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Wednesday, 26 November 2008
Page: 11574


Mr RIPOLL (7:08 PM) —It is a pleasure to be speaking on the Tax Laws Amendment (Luxury Car Tax—Minor Amendments) Bill 2008. It is good to be following the member for Fadden, as he made a number of comments about the role that the government have played in these bills, about what has happened in the Senate in terms of the opposition’s opposition and their attempted blocking of the measures that we are putting in place, and about the non-government senators and their amendments—and because his comments just point very clearly to the opposition’s view of themselves in this place. The opposition are not here to try and make some good outcomes out of certain policy areas; they are here just to obstruct. They are here to ensure that the government have difficulty, because of the numbers in the Senate, in passing their amendments. But the opposition will not have it all their way, because the reality is that in the Senate there are a number not only of Independents but of independent thinkers who actually see some benefit in the policies that we put forward—in particular in relation to the luxury car tax. I will get to a number of other points that were raised by opposition members.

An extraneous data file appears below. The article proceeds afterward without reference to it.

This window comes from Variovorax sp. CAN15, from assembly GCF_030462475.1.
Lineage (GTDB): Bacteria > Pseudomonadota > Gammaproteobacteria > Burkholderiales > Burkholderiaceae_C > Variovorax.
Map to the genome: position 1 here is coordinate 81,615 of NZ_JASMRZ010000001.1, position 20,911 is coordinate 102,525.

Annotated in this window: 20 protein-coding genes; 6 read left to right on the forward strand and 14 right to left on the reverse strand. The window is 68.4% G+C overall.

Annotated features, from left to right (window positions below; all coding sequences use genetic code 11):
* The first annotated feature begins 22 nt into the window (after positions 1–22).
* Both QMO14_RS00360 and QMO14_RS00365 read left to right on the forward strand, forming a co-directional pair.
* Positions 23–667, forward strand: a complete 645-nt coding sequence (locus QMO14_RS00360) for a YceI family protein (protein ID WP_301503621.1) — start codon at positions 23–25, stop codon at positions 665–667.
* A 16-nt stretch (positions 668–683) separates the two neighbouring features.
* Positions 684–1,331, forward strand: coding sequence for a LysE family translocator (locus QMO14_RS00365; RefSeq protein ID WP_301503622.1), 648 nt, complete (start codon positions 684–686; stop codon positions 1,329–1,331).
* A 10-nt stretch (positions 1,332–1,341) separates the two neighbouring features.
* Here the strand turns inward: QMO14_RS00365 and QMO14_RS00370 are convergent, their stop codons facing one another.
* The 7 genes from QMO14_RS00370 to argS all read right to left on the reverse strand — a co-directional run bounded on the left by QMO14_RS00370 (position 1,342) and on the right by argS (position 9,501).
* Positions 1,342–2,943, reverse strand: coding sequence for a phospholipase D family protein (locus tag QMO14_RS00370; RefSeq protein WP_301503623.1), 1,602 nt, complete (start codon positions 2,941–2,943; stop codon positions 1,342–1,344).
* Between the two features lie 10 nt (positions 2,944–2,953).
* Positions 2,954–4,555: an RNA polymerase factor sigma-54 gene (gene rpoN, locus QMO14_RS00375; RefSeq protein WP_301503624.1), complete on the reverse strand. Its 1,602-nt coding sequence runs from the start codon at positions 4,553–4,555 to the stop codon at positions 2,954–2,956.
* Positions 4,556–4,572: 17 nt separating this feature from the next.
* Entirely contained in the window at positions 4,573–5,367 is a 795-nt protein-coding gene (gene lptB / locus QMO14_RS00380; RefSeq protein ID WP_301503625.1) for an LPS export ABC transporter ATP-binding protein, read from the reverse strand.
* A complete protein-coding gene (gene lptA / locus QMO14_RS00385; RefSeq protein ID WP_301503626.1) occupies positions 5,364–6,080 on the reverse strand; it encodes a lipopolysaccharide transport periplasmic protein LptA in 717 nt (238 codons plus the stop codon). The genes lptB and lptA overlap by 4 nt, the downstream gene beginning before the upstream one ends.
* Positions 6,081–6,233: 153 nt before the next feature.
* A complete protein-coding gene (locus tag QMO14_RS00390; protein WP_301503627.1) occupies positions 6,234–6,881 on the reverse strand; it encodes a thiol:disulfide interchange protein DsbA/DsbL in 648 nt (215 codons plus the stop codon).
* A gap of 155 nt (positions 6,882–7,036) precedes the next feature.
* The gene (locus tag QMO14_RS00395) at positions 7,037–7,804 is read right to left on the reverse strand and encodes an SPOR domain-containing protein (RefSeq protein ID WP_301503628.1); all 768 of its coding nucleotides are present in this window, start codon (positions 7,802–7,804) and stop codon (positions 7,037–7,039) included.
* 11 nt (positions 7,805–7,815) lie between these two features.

This bill makes a number of minor and technical amendments to the A New Tax System (Luxury Car Tax) Act 1999, the Taxation Administration Act 1953 and the Tax Laws Amendment (Luxury Car Tax) Act 2008 to ensure that amendments to the tax laws amendment act passed earlier this year operate as intended. That is the clear purpose of the bill that is before us today. These amendments will clarify the operation of the law to ensure that the amendments moved by non-government senators operate as intended. This bill is to deal with those changes and those amendments that came through the Senate. Unlike what we just heard from the previous speaker and from other speakers on the opposition side, this amendment bill is about making sure that the consequences and the purposes of this bill carry through the intended amendments of the Independent senators—in particular, Senator Fielding’s amendment, which provides for a refund of the increase in the luxury car tax to primary producers and eligible tourism operators who purchase eligible four-wheel-drive and all-wheel-drive vehicles, and Senator Xenophon’s amendment, which provides for vehicles purchased under a contract entered into before 7.30 pm on 13 May 2008 and delivered after 1 July 2008 to be subject to the 25 per cent luxury car tax rate. I can well see and understand the intentions of those two Independent senators in moving those amendments to this bill.